This Week is Poison Prevention Week! A Few Things That Are Poisonous To Your Pets That May Come As A Surprise…
Many of us are familiar with food/plants/medications that are toxic to our pets. Chocolate, antifreeze, and rodenticides are pretty common knowledge. However, some toxins may be available to your pets that you weren’t even aware of. Here are a few that your pets may encounter every day.
- Sugar-Free Gum- Sugar-free gums made with xylitol are potentially deadly to both dogs and cats. Eating a relatively small amount of certain types of gum (as few as 2 pieces for a smaller dog) can cause life-threatening blood sugar issues and possible liver failure. Every effort should be made to keep gum out of the reach of pets- cats can be particularly crafty in raiding an open purse!
- Grapes and Raisins- grapes and raisins can also be bad news for both dogs and cats. It is unclear as to what causes the toxicity in these foods, but only one or two grapes or raisins can cause kidney failure in both dogs and cats. The strange thing is some dogs are fed grapes by their unknowing owners their whole lives without problems while another dog may eat just one and be fighting for its life. This unpredictability demonstrates why grapes and raisins should always be kept out of reach of your pets.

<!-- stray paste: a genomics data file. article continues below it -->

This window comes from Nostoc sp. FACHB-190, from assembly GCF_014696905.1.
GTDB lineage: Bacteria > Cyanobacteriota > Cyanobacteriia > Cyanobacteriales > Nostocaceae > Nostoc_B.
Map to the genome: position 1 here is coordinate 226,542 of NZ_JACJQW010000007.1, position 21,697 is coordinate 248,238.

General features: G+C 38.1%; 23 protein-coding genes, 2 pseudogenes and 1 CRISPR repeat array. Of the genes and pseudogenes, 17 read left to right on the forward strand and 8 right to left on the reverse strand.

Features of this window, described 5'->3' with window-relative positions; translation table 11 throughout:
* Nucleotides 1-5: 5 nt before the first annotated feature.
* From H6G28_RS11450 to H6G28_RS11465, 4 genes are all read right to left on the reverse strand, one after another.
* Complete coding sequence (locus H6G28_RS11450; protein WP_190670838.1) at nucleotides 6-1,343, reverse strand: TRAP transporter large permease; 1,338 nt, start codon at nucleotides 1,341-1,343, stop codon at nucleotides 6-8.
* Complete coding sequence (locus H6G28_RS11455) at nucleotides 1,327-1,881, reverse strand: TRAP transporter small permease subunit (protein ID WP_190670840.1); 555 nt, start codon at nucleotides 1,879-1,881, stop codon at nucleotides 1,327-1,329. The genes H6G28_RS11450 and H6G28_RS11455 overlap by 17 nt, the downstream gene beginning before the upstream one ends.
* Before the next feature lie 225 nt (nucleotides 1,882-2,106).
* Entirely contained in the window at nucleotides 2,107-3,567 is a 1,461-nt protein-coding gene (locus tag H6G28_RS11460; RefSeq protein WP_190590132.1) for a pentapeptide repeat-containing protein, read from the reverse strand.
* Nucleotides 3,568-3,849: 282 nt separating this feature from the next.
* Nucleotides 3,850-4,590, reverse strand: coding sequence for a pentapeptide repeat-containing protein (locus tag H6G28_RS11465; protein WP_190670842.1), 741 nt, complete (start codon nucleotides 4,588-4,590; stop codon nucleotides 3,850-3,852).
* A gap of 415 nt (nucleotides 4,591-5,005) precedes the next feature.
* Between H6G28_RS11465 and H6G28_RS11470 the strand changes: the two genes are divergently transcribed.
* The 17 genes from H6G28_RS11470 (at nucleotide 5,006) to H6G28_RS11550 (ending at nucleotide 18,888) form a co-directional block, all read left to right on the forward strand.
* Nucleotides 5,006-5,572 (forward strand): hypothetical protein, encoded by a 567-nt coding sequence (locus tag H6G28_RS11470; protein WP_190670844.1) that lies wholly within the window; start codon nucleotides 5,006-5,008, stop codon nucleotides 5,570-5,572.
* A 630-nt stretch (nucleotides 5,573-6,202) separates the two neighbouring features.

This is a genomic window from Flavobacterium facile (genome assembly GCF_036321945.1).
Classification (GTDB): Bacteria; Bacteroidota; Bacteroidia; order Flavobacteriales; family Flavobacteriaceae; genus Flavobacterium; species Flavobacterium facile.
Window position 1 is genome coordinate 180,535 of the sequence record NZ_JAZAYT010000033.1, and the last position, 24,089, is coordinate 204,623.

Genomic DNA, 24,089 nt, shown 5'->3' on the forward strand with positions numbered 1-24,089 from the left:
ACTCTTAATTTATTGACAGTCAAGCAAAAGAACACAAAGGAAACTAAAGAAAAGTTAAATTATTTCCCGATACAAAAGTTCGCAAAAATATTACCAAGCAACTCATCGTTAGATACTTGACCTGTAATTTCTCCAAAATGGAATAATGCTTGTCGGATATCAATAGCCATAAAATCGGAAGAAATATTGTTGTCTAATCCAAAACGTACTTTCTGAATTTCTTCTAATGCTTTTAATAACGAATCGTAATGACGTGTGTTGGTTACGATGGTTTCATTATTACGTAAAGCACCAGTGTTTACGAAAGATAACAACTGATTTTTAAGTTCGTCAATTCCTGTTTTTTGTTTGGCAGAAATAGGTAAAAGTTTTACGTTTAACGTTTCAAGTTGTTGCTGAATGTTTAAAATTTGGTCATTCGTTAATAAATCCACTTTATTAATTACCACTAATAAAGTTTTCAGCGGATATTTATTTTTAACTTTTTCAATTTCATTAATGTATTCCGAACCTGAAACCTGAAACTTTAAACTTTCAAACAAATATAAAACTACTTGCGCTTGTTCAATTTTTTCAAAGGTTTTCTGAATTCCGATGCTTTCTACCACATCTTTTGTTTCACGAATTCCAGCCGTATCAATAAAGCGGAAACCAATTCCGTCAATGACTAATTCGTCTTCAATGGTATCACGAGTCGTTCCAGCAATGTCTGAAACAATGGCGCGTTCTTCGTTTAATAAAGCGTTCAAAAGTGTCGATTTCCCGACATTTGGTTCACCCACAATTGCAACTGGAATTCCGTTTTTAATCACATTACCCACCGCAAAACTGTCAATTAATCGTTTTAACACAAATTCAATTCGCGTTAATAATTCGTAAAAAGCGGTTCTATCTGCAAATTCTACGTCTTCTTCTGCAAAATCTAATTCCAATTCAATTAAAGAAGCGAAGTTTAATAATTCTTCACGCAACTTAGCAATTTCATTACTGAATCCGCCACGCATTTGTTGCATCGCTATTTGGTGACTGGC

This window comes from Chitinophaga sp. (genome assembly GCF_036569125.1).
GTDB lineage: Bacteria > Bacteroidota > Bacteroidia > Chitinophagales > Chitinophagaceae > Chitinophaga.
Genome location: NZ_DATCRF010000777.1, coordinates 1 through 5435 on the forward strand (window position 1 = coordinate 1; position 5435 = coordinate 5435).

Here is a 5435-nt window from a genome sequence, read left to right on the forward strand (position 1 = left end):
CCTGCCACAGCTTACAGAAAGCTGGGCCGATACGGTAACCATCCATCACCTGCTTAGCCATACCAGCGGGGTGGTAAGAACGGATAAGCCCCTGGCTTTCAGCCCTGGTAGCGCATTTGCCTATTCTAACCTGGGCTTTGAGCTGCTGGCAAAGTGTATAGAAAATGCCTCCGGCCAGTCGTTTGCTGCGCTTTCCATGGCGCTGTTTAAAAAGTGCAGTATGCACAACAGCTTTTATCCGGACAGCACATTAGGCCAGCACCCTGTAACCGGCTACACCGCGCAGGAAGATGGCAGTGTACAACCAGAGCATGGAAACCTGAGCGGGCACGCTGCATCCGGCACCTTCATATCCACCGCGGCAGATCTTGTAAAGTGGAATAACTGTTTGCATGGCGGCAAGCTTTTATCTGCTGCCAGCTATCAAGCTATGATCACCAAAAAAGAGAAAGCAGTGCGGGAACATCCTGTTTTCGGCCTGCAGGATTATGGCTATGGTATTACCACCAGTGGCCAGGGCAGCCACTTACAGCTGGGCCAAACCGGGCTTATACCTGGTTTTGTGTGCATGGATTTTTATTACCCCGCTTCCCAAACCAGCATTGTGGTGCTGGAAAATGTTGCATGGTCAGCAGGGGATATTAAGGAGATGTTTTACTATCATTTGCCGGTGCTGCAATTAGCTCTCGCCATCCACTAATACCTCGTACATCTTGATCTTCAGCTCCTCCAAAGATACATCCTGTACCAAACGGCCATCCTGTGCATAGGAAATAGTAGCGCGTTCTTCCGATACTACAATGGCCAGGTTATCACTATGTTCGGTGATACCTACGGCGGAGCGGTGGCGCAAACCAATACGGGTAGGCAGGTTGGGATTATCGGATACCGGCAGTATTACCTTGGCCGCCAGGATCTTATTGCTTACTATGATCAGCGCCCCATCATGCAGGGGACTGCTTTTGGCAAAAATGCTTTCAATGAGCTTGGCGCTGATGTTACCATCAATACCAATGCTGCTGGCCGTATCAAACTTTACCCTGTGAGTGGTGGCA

- Easter Lilies- This is the time of year for beautiful flowers, both cut and growing outside. If you own a cat, be especially careful of the types of flowers present in your home. Most lilies, particularly Easter Lilies, are deadly to cats. The leaves, flowers, pollen and even the water they are kept in contain toxins that can lead to complete kidney failure. Always monitor the types of plants present in your home. If you have any questions as to whether a certain plant is toxic, you can visit https://www.aspca.org/pet-care/animal-poison-control/toxic-and-non-toxic-plants for a fairly comprehensive list of common household plants.
- Onion/leek/garlic- This may come as a surprise, but ingestion of pieces of onion, leek or garlic cloves can lead to dangerous anemias. There is much discussion amongst pet herbalists as to the safety of garlic, in particular. In our research, there is no scientific evidence supporting the supposed benefits of garlic in animals. However, clinical red cell destruction and subsequent anemias have been demonstrated repeatedly after onion/garlic/leek consumption, so we recommend you avoid these foods for your pets.